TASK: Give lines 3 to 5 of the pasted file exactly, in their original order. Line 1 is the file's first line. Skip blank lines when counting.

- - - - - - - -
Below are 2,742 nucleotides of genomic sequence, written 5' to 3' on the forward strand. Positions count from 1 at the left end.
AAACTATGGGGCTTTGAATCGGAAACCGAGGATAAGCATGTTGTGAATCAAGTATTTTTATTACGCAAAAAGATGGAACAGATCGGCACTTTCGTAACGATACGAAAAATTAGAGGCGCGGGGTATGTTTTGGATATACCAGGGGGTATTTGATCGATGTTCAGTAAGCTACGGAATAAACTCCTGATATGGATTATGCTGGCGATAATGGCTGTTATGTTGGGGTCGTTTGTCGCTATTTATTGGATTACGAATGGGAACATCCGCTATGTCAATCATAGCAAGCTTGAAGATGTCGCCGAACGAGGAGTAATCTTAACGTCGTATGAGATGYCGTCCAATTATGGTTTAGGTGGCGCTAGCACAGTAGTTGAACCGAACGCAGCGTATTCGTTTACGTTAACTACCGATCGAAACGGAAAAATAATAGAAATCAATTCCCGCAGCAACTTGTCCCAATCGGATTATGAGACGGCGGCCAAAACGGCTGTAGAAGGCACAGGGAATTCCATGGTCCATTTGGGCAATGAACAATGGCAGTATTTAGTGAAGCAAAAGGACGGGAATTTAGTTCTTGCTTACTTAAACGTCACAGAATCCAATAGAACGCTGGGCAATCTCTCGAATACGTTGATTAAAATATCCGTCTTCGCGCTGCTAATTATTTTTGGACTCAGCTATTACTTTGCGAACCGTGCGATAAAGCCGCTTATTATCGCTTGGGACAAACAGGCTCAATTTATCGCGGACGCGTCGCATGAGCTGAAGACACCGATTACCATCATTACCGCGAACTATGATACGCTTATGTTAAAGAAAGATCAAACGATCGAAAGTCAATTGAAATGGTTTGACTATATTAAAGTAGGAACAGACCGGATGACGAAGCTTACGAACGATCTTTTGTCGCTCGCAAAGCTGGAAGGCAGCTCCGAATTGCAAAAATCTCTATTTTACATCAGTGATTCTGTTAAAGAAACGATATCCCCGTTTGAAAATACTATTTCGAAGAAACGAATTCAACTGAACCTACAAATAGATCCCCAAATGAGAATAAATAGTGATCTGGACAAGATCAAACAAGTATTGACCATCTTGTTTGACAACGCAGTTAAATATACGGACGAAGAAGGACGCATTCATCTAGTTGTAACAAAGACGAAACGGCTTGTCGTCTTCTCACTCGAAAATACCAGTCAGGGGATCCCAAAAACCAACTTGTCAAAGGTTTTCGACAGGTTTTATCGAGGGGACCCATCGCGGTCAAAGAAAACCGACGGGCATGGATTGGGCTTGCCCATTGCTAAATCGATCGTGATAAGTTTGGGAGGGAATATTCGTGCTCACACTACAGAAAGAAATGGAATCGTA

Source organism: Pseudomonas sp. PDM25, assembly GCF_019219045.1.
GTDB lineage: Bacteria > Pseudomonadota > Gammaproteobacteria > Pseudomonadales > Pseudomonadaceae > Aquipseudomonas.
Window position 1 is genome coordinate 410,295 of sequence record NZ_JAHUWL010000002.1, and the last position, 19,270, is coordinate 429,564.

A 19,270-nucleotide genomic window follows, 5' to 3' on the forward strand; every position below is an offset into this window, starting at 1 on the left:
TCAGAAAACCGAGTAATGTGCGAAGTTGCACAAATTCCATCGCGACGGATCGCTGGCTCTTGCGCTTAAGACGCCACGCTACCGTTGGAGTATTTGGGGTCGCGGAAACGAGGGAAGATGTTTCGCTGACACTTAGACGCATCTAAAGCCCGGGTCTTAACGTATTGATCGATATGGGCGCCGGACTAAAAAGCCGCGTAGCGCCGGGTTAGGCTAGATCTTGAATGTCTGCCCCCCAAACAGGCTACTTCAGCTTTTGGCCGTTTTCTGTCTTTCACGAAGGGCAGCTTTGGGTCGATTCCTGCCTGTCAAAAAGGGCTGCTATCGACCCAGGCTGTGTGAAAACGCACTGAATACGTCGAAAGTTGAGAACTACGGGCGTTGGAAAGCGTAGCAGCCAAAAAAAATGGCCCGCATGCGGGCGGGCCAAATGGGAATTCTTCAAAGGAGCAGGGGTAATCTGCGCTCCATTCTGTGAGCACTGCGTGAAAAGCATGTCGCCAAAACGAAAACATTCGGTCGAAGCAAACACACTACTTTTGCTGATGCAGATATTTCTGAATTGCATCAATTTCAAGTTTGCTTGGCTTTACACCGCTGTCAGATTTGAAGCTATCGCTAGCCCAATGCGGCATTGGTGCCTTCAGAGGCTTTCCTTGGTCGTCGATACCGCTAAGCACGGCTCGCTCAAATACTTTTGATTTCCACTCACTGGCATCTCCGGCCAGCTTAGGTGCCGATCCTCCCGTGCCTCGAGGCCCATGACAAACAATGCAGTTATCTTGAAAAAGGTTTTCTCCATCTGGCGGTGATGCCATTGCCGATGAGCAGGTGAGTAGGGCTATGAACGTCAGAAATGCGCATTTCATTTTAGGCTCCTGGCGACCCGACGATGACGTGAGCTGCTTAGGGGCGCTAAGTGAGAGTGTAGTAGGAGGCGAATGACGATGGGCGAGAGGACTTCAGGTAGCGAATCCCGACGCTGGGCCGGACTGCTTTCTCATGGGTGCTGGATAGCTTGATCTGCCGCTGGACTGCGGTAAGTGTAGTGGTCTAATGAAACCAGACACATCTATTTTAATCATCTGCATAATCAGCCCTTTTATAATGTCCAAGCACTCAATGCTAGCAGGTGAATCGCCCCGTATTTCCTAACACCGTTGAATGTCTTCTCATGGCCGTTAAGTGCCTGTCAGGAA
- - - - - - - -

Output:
Source organism: Pseudomonas sp. PDM25, assembly GCF_019219045.1.
GTDB lineage: Bacteria > Pseudomonadota > Gammaproteobacteria > Pseudomonadales > Pseudomonadaceae > Aquipseudomonas.
Window position 1 is genome coordinate 410,295 of sequence record NZ_JAHUWL010000002.1, and the last position, 19,270, is coordinate 429,564.